“But He Doesn’t Act That Way at Home (School)”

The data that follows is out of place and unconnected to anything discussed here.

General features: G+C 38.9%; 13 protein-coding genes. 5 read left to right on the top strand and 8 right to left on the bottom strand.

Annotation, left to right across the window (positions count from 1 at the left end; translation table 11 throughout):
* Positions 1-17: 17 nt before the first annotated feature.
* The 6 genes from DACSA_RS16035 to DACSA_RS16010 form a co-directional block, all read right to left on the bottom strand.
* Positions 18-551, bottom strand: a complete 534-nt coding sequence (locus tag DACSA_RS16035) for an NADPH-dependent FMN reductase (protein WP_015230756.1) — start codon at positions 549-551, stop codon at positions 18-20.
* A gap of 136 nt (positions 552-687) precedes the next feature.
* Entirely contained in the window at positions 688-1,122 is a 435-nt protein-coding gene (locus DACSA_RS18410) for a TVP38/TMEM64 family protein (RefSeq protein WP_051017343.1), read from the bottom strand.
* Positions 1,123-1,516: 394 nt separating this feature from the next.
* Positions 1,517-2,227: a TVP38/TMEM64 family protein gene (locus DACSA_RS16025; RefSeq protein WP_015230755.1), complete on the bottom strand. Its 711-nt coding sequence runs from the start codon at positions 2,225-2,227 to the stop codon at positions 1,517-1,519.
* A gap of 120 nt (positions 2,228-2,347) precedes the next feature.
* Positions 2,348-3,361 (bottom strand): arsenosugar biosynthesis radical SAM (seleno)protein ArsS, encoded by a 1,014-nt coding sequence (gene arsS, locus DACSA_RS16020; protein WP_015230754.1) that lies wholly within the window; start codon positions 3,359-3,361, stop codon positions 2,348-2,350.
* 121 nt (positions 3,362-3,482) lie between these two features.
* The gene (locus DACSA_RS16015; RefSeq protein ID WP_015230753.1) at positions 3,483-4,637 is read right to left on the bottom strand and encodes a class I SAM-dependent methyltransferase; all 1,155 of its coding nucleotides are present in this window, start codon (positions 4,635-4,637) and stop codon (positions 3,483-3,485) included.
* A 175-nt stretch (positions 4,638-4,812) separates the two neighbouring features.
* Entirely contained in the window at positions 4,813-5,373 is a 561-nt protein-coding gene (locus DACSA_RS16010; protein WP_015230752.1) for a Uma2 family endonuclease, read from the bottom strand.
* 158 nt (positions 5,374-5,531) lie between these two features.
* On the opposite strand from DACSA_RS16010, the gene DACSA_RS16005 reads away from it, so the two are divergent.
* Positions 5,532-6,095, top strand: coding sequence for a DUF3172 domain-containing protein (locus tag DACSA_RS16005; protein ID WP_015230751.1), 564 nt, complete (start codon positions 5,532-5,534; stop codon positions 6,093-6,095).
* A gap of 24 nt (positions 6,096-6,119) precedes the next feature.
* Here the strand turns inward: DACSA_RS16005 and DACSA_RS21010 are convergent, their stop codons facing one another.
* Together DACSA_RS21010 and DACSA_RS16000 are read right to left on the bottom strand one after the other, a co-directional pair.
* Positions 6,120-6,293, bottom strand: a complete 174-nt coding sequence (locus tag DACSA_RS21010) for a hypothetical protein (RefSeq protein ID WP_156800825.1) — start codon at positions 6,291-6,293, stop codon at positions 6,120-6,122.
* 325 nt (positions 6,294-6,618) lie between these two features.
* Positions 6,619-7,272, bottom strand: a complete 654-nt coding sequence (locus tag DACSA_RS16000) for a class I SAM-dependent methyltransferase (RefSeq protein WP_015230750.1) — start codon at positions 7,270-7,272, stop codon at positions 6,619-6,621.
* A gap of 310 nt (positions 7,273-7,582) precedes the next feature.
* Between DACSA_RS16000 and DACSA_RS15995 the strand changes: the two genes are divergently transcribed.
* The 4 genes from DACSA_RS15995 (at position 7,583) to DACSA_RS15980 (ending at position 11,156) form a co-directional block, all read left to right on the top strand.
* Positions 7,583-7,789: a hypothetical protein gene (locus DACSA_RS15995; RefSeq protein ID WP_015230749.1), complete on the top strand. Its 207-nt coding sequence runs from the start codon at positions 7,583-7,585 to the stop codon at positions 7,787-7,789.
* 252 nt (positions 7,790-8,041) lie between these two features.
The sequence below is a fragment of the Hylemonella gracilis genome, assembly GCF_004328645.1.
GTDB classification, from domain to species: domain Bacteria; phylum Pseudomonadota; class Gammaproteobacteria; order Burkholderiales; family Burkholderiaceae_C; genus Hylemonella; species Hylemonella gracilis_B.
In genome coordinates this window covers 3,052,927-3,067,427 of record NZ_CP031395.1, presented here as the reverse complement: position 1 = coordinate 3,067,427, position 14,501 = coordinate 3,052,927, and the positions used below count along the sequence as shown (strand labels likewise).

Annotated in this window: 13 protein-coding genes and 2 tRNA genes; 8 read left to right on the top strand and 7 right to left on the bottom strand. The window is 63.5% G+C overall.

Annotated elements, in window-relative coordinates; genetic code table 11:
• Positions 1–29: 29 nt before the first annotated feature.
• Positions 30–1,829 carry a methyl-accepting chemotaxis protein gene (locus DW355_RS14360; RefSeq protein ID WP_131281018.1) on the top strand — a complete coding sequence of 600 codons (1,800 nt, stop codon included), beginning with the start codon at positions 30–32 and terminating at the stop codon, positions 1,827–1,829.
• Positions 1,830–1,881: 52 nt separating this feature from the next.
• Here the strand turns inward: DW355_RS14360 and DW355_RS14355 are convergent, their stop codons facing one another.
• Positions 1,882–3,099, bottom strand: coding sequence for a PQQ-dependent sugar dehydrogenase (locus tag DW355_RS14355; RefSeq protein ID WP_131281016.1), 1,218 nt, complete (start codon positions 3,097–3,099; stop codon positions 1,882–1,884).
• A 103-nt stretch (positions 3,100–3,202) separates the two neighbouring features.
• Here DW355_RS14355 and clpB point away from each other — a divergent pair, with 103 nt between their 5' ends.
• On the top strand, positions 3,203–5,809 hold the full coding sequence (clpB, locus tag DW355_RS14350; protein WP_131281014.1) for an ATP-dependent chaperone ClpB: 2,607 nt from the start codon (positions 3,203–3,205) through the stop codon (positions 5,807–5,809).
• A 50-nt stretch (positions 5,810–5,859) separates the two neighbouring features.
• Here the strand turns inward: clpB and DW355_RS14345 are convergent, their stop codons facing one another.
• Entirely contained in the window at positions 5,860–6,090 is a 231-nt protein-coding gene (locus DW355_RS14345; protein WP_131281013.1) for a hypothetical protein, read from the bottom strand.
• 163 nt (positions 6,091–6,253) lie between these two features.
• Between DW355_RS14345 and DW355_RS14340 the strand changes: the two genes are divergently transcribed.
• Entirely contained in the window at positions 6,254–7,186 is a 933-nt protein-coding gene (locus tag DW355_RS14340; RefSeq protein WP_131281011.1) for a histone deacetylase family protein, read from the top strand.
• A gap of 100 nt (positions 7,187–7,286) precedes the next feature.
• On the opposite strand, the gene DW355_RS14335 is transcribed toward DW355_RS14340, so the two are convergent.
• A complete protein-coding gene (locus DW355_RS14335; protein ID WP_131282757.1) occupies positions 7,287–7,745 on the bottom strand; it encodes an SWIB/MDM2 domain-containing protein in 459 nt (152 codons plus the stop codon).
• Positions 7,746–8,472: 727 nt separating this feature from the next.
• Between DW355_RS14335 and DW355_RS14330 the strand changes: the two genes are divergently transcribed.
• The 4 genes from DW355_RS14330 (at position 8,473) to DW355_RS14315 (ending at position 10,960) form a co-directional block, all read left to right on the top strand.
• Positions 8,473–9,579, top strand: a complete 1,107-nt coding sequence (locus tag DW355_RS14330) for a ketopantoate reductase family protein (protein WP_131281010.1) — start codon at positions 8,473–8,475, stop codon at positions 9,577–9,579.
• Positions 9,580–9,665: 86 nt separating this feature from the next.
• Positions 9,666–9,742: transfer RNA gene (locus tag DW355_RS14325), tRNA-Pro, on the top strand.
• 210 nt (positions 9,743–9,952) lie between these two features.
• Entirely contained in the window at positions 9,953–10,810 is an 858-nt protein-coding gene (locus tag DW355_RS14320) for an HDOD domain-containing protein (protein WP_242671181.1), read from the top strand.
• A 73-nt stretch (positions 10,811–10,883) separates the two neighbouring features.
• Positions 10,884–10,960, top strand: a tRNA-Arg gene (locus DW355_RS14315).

Human beings do not exist in bubble. We are adaptable and highly contextual beings. We exist in dyads, family systems, school systems, work systems (and an infinite amount of other systems). With that being said, it is no wonder that I often hear parents speak of their child’s school behavior and state “we never see those behaviors at home.” I also hear parents pleading with school-based professionals for help, and school officials respond by saying “we never see those behaviors at school.” In some cases, behaviors are consistent across settings. This is what differentiates a child with behavioral issues from a child with a diagnosable psychological disorder. Why does this happen? The easy answer is that a child often behaves in a way that they believe is adaptive in that setting. For example, a child may act out in class because the material is far too challenging for them. In a sense, they are acting out to escape or avoid the difficult schoolwork. At home, a parent may be able to sit with them one on one to complete schoolwork and not see these behavioral problems. Another example would be the child that is able contain their emotional distress during the school day because they do not want to face the social ramifications of a behavioral meltdown. As soon as that child comes home, a parent or sibling may soon face the wrath of the emotional containment. Things can become more complicating when it is believed that the trigger or at least part of the cause for the behavior is occurring in a different setting than the behavior is actually occurring in. This causes parents and/or school-based professionals to feel powerless to help and frustrated because their strategies also seem impotent. When this occurs, a trained professional with expertise in both behavioral assessment and family systems can be very helpful.
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